top of page


IRM Protocols & Policies

. This collaborative work provides solutions to (re)connecting to the spirit of language, informed by interviews and circle dialogues with diverse nêhiyaw community members. Our work is informed by ceremony and Indigenous research methodologies (IRM), along with the guidance of nêhiyawêwin speakers and learners. Each community visit began in ceremony, protocol was offered, consent was sought and offered, and our obligations through the consent form were maintained. The interviews and dialogue circles focused on community needs, in which this work could aide in cultural and language revitalization for nêhiyawewin and other Indigenous languages across this continent. Through these interviews, we are able to address and reaffirm our understanding the of sources of Indigenous language decline, while also providing solutions which encourage a deeper and greater fluency among those ancestrally connected to the language.


In the process of working with these communities, we are able to propose the our own research principles, processes, and best practices when working with Indigenous language learning communities; discuss transitioning between nêhiyaw and non-nêhiyaw knowledge systems; provide narratives around connecting to the spirit of nêhiyawêwin as a nêhiyaw or nêhiyawêwin learner, particularly when ones first language is English or a European language; and support land- and ceremony-based methodologies for nêhiyawêwin language acquisition.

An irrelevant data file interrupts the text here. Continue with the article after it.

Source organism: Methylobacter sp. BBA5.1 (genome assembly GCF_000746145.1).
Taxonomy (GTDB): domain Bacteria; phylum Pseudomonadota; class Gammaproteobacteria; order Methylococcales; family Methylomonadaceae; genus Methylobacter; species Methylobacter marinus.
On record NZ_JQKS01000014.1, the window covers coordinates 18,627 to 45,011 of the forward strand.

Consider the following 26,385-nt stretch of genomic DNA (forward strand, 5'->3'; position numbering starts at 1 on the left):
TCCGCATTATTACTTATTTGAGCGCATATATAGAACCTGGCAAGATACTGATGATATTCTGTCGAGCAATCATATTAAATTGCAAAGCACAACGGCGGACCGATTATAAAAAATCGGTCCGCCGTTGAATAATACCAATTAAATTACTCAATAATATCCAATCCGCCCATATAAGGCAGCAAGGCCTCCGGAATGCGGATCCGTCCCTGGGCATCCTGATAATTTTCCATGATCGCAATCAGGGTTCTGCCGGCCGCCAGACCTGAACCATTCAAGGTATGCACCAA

About our community-based research method

While our work had been funded by various institutions, we were deliberate to not let institutional biases or funding sources interfere with the delivery and process of community-building with other nêhiyawak. This allowed us as Indigenous researchers to avoid conventional models of conducting research, and instead viewed ourselves as relatives and collaborative community partners sharing in the learning and processes of community building to collaboratively provide insight to solutions. In principle, this means being reciprocal with community members as relatives in language learning. In practice, this might look like avoiding referring to and treating the recorded interviews as data, as the knowledges shared with us are beyond conventional quantitative interpretations of data. We also avoided the academic bias of focusing on one aspect of language acquisition, such as formal linguistic approaches, and instead acknowledge that Indigenous language revitalization work is inherently interdisciplinary — with both macro, internal and micro facets of relating with the world. Inevitably, elements of ancestral knowledge had been shared in these dialogue circles or interviews while we were recording with protocols and gifts. We as Indigenous researchers have a responsibility as collaborative community partners to treat that knowledge with the utmost respect, integrity and cautions around publishing. This includes us consulting with the individuals sharing their knowledges to ensure they were comfortable sharing those knowledges in the contexts we communicated within. Before we began dialogue circles and interviews, we brought the intention of the collaborative work to ceremonies, and then began the interviews by smudging and holding prayer ceremonies led by Elders. Throughout the process of conducting the literature review, we as researchers were mindful about smudging and holding ourselves in ceremony, both for our own healing and to maintain spiritual integrity with the work as we conducted it. We then expanded our work to include collaborative idea-making around the publishing and sharing of knowledge and words shared in this research, which will involve revisiting with communities and encouraging them to share their knowledges and words and learnings and teachings around nêhiyawêwin revitalization in their own ways and words.  

bottom of page